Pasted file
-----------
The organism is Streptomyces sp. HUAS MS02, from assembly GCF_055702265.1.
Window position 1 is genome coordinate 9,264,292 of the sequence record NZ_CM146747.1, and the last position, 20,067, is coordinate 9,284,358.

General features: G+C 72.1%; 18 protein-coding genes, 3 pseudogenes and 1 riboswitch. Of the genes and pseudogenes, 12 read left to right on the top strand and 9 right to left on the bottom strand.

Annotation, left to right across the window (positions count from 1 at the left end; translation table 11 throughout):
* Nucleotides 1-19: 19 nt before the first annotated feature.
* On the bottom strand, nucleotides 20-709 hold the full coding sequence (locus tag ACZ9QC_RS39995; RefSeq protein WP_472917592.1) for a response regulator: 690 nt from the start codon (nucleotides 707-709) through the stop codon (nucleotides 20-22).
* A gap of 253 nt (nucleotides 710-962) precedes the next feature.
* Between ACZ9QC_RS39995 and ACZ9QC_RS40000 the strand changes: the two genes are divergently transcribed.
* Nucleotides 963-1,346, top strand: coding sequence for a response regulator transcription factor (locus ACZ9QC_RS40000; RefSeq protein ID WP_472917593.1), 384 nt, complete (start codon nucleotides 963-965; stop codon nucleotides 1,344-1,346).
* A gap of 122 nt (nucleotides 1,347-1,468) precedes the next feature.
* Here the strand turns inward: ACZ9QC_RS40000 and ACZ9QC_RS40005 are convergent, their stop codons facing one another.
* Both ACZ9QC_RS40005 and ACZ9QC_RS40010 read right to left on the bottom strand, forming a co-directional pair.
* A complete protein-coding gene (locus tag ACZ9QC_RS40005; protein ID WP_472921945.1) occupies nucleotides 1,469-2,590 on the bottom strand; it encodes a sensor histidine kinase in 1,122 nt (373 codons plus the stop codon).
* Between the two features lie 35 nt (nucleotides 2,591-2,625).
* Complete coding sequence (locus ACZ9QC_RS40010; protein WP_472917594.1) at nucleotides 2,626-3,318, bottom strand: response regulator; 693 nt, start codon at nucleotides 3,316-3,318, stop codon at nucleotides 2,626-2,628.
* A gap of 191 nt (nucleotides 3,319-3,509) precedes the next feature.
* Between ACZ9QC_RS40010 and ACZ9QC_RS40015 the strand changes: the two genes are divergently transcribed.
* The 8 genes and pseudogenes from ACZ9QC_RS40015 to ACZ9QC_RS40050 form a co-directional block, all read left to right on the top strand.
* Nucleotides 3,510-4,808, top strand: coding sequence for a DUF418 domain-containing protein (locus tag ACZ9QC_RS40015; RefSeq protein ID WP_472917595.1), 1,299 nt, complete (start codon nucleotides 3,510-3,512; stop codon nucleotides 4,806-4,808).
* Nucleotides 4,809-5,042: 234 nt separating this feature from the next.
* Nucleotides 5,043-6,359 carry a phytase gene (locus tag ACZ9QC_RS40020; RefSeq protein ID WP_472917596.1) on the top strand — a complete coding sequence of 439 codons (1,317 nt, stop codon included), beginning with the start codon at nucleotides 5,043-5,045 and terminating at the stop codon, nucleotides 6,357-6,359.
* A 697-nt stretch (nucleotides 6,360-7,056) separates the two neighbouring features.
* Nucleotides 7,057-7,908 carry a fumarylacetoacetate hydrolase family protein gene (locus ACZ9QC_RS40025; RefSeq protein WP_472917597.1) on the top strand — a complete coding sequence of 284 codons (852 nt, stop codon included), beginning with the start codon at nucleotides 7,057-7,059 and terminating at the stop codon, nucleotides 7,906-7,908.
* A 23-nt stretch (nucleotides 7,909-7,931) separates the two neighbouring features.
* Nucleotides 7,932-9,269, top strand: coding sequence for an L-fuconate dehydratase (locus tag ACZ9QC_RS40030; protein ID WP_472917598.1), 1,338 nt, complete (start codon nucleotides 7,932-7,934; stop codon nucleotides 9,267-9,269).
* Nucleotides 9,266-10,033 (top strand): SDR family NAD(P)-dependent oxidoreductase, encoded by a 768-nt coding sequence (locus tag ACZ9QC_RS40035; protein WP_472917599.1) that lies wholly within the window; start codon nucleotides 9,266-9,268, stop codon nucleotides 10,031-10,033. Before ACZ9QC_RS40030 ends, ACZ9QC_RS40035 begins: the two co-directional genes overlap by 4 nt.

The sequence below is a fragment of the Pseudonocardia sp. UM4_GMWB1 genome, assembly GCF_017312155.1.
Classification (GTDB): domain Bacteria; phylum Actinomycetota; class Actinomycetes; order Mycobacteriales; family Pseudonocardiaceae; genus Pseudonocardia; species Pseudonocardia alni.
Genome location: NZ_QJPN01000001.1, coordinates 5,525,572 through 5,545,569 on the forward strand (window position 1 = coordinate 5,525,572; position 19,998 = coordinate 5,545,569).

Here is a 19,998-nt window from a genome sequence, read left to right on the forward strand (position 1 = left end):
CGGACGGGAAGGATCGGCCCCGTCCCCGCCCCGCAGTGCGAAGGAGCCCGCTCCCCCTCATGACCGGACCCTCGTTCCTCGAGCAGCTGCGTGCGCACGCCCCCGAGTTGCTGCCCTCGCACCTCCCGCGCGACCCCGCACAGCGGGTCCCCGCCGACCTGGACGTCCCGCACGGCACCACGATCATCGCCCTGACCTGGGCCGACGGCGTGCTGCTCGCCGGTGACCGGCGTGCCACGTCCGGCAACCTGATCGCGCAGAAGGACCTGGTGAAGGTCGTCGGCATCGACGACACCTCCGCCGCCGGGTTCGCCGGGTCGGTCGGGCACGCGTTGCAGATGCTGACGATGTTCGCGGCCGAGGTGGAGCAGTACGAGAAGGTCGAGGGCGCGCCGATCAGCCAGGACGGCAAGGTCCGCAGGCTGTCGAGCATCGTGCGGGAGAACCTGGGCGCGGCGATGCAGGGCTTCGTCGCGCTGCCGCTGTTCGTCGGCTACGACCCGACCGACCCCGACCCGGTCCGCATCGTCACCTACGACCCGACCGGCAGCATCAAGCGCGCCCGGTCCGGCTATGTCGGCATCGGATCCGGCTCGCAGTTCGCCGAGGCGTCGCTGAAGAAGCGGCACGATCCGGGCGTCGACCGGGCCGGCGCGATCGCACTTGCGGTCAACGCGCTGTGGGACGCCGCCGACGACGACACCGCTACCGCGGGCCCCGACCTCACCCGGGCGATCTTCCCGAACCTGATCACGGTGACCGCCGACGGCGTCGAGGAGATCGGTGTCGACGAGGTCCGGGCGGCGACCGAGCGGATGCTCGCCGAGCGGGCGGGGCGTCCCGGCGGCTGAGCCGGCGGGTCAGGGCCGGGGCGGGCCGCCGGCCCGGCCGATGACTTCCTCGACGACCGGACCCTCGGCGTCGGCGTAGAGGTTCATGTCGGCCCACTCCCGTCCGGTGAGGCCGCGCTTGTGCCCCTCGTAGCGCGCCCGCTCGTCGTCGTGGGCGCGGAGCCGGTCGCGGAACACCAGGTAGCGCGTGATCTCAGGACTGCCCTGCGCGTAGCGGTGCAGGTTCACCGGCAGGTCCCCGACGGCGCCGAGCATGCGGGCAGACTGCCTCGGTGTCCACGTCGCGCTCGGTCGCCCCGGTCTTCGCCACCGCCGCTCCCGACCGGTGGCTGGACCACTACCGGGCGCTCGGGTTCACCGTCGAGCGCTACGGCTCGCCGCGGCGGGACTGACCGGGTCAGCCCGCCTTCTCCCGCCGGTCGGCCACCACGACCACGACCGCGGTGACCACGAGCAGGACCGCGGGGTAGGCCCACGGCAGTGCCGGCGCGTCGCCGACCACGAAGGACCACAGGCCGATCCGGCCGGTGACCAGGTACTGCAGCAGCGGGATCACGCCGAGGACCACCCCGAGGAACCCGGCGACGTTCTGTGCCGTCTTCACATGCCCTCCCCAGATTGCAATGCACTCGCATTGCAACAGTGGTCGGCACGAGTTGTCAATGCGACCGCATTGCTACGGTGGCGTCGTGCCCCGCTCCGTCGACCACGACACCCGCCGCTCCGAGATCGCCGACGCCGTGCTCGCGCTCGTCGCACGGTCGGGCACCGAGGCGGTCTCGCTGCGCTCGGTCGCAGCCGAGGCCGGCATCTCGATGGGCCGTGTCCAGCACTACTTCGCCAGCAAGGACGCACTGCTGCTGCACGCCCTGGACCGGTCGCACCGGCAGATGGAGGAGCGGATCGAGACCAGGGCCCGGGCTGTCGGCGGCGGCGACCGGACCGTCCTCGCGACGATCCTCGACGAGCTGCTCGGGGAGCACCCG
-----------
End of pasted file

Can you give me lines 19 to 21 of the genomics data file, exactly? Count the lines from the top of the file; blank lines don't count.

* Nucleotides 3,510-4,808, top strand: coding sequence for a DUF418 domain-containing protein (locus tag ACZ9QC_RS40015; RefSeq protein ID WP_472917595.1), 1,299 nt, complete (start codon nucleotides 3,510-3,512; stop codon nucleotides 4,806-4,808).
* Nucleotides 4,809-5,042: 234 nt separating this feature from the next.
* Nucleotides 5,043-6,359 carry a phytase gene (locus tag ACZ9QC_RS40020; RefSeq protein ID WP_472917596.1) on the top strand — a complete coding sequence of 439 codons (1,317 nt, stop codon included), beginning with the start codon at nucleotides 5,043-5,045 and terminating at the stop codon, nucleotides 6,357-6,359.